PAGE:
There is nobody more keen to see the tournament here for the first time since 1966.
I've already done a couple of things to help the bid but I should stress I have not been asked to be the big Lord Coe figurehead.
I am just one of several bid ambassadors who will help in any way. For example, I've just narrated a promotional film.
That suits me fine. I am not by nature a political animal and remain committed to my 'day job' at the BBC, but I'll always lend my support for 2018 in any way I can.
Having played at two World Cups and for club sides in Spain and Japan, I am aware of the importance of the World Cup and believe England would do a wonderful job in putting on the greatest spectacle in sport.
Keeping faith in England: Lighter ball causing problems for Euro keepersAnyone watching the Champions League last week will feel slightly less anxious about England's goalkeeping problems ahead of the World Cup.
Howlers: Real's Iker Casillas looked far from solid during his side's midweek clash with AC Milan
It seems that it's not just us having problems in that position. The Real Madrid-AC Milan game was full of comedy moments from Iker Casillas and Dida.
Casillas, regarded as one of the best in the world, was virtually throwing them in. I watched the game with former England keeper Ray Clemence, now head of development at the Football Association.
His belief is that over the years, the ball has got consistently lighter and moved around more. Now it's at a stage where goalkeepers don't even try to catch it, they would rather parry it away.
There is a lot of merit in that argument and that's why I am sure it won't just be England who are worried about their keepers. I think the job itself has become a lotmore difficult.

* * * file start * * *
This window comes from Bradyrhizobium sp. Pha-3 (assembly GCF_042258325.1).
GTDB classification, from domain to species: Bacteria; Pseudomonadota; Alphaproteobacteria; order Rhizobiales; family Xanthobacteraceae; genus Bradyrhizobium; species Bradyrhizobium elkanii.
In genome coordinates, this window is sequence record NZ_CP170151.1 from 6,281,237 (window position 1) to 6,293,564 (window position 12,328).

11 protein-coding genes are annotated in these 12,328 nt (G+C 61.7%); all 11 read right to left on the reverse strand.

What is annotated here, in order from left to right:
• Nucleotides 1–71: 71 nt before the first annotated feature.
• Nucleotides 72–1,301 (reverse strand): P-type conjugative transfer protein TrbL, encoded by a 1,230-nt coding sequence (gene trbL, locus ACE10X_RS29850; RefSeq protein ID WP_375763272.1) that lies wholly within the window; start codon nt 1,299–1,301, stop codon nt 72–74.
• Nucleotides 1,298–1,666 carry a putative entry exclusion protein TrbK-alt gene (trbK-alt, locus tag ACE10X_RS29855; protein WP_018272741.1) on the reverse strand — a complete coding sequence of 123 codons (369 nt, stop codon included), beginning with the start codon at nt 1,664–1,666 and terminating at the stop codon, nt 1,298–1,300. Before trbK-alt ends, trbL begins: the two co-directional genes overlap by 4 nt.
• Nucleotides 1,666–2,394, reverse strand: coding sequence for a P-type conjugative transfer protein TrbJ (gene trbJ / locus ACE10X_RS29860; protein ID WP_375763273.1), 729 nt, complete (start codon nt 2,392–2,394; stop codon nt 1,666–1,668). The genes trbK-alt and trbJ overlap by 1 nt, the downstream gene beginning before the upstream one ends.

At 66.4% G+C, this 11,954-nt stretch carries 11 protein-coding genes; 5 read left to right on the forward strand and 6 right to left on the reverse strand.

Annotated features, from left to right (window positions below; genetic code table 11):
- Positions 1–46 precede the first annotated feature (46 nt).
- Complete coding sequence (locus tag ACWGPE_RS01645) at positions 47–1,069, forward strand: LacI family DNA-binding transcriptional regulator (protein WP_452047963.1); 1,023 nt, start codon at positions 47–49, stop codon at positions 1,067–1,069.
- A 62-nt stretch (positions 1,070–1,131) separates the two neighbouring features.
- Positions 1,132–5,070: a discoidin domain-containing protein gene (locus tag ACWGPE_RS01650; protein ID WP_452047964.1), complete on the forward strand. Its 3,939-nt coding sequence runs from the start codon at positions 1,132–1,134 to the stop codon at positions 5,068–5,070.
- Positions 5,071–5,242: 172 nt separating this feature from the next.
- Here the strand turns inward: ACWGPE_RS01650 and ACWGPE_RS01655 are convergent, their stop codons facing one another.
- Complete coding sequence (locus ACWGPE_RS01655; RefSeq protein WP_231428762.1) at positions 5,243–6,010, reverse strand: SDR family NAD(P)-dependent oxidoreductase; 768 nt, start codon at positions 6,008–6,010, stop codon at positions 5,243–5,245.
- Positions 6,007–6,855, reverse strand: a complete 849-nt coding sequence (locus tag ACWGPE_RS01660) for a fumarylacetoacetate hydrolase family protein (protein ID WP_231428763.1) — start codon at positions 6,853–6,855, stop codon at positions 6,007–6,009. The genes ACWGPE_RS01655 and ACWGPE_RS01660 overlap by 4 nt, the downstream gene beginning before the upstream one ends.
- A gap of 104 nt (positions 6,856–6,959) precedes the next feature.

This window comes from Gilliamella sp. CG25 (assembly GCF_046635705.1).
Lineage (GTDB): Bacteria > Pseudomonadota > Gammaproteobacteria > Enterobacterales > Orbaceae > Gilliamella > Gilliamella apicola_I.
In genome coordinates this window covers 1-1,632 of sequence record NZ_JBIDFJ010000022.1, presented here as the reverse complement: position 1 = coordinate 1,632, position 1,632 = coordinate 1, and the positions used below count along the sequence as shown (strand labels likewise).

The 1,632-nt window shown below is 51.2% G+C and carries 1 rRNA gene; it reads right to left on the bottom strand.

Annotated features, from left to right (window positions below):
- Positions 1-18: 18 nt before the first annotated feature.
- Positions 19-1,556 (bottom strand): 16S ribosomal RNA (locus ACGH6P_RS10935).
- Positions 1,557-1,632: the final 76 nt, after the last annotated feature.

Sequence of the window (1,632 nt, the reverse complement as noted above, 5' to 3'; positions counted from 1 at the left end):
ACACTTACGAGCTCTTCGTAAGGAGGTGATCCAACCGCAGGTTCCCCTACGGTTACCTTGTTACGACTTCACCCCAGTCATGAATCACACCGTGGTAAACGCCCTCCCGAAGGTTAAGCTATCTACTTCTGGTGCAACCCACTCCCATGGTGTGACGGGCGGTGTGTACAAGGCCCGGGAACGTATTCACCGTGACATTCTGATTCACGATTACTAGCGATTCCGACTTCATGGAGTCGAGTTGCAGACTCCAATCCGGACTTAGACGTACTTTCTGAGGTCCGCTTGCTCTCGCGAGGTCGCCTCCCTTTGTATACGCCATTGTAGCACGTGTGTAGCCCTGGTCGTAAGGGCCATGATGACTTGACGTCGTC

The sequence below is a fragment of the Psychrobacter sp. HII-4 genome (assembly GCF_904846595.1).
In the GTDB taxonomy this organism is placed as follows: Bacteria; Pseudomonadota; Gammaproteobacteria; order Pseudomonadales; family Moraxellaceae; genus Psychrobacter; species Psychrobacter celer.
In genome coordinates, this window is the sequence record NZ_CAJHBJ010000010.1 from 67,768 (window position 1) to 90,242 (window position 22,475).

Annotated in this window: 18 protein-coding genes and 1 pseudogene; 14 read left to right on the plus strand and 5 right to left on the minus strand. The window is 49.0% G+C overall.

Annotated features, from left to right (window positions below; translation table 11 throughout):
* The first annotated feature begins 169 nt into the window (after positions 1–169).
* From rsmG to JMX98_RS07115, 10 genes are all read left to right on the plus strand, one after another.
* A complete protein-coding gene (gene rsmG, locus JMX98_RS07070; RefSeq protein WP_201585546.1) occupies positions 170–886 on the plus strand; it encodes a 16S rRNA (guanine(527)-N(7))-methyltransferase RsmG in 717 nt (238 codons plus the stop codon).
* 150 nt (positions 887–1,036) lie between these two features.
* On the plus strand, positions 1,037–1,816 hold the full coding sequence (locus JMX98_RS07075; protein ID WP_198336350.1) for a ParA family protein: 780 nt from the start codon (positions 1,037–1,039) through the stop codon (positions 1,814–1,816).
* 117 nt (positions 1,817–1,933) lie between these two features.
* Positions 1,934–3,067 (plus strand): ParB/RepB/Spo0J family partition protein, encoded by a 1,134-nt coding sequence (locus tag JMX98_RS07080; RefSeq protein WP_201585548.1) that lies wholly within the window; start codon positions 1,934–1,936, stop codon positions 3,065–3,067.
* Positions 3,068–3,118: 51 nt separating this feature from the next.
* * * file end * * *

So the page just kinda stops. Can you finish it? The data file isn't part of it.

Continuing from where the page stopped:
You couldn't have predicted home defeats for Barcelona, Real Madrid and Liverpool inthe latest series of group games but I still believe the fancied teams will get through.
Besides Liverpool, the side who might be worried are Inter Milan. The Italian champions have drawn all three group games so far to indicate Serie A is not as strong as it used to be.
Real Madrid are what we suspected, good going forward, fragile at the back. Even with Kaka and Cristiano Ronaldo, they won't be able to get away with that in the latter stages, so I stick to my view that only Barcelona can realistically stop an English side winning the Champions League this season.
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Explore more:People:Ashley Cole, Xabi Alonso, Glen Johnson, Rafa Benitez, Cristiano Ronaldo, Rick Parry, MARK HUGHES, Gary Lineker, Alex Ferguson, Gareth BarryPlaces:Barcelona, Liverpool, Spain, Japan, United KingdomOrganisations:Football Association